Many Americans look forward every year to that fall weekend when they can turn the clock back and regain the hour of sleep they lost in the spring. (Public service announcement: This year Daylight Savings Time ends Nov. 6 in the United States).
And if you have young children, you might love the prospect of getting that extra hour of sleep, but, sadly, you probably won’t get to enjoy it because their body clocks still think it’s daylight savings time.
About a quarter of the world’s population change their clocks in the spring and the fall. It’s such a common experience that scientists have wondered how it might impact health.
Studies have investigated whether the one hour lost or gained could be linked to a spike in heart attacks or car crashes, although that doesn’t appear to be the case. But what about if you’re pregnant? Could springing forward or falling back increase your chance of going into labor?
It’s plausible, according to a new study published by Swedish and Norwegian researchers in the journal BMJ Open. Some scientific evidence suggests that stress hormones play a role in triggering labor, and sleep deprivation and disruption in your clock might elevate levels of those stress hormones.
One small previous study, published in 2014 by Harvard scientists, suggested sleep deprivation might trigger preterm labor. The researchers interviewed women who had delivered a baby preterm and, for comparison purposes, women at a prenatal checkup who were just as far along in their pregnancy but hadn’t yet delivered.
They found that the women who had delivered a baby preterm were 4 ½ times more likely to have not slept well before they went into labor than the pregnant women in the 24 hours before their checkup. (In case you’re interested, the study also linked skipped meals, sexual activity and spicy food to preterm labor, but the scientists called for larger studies to evaluate modifiable risk factors related to preterm birth.)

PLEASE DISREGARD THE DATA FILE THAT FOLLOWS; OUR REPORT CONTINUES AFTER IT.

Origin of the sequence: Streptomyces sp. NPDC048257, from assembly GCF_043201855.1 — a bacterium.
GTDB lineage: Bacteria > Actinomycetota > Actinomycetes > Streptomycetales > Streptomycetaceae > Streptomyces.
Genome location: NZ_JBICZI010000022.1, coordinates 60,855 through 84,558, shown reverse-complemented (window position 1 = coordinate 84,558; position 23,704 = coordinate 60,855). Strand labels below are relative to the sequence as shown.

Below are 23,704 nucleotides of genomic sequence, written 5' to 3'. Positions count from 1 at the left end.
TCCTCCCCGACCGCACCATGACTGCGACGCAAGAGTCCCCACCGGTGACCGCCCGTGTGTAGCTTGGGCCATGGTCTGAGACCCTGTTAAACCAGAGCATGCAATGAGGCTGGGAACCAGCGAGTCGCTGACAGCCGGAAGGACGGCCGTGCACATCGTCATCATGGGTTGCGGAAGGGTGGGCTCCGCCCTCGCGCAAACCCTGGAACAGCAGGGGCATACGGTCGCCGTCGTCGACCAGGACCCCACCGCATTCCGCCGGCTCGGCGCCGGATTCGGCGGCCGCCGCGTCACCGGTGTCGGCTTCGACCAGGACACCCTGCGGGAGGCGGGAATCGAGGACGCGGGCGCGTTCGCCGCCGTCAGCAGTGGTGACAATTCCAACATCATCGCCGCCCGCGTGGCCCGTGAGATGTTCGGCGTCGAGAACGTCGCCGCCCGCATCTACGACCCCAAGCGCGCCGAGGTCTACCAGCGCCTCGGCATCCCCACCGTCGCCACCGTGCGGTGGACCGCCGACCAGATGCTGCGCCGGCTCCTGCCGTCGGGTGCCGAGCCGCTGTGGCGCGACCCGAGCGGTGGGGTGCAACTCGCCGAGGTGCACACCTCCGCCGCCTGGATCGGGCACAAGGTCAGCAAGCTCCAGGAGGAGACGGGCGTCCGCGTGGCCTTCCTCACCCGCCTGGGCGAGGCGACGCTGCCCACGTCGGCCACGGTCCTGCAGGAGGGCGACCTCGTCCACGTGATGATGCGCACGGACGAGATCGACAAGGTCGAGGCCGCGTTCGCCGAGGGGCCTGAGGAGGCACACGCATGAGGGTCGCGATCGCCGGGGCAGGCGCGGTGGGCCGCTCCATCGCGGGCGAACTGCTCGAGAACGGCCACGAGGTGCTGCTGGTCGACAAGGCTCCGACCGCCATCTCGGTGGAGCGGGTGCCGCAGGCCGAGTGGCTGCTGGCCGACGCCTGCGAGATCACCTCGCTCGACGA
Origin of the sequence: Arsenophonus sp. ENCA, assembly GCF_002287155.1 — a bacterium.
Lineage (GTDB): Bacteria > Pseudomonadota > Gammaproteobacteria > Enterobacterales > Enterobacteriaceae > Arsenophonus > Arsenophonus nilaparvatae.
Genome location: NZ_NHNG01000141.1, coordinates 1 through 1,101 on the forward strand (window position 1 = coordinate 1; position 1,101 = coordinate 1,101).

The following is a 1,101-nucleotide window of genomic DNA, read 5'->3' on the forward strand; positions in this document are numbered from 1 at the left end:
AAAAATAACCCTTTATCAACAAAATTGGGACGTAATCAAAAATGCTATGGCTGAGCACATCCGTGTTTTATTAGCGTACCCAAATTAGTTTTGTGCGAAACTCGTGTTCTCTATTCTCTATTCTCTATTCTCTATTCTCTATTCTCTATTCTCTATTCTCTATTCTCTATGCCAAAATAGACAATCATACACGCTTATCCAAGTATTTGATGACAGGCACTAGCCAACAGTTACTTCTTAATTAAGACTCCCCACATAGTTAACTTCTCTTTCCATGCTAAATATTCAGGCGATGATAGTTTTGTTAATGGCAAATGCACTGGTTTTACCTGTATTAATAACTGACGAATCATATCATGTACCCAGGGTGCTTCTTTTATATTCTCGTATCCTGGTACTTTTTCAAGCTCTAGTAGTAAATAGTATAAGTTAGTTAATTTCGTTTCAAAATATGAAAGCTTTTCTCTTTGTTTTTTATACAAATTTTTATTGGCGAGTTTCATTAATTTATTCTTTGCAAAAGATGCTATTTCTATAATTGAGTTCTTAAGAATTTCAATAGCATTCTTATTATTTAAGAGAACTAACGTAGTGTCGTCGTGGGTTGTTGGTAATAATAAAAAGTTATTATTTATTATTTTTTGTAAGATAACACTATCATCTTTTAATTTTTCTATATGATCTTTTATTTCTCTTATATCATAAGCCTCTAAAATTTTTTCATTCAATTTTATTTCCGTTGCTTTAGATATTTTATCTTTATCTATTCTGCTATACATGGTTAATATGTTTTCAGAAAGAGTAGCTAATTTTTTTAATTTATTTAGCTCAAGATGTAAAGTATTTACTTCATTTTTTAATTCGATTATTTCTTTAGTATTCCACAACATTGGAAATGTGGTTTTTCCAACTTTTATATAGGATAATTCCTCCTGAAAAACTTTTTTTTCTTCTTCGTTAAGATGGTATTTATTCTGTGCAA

The new study–whose authors say is the first to examine the effect of changing the clock on the onset of labor–used data about spontaneous deliveries (neither induced vaginal deliveries nor elective C-sections) from 1993-2006 from the Swedish Medical Birth Register, which includes pretty much every baby born in that country. The scientists compared the number of spontaneous deliveries in the week after the spring and fall time changes with the number in the week before the time changes and the second week after them.
Turns out they didn’t find much difference in the number of deliveries or in the number of preterm deliveries in the time periods studied. They didn’t have information about the new mothers’ sleep quality, but they note that some women in their study might already have been on parental leave when the time change occurred, so they might have been less affected by the shift than working women.
Plus, they said, their findings might not be generalizable to people living at different latitudes, a factor that contributes to the number of hours of daylight. For example, the authors wrote, earlier studies about the effect of changing the clock on heart attacks suggest it’s milder in Sweden than in countries at lower latitudes.
The bottom line is that extra hour you get when you fall back probably won’t increase the chance that you’ll go into labor, but you might want to make sure you’re well-rested as your due date approaches.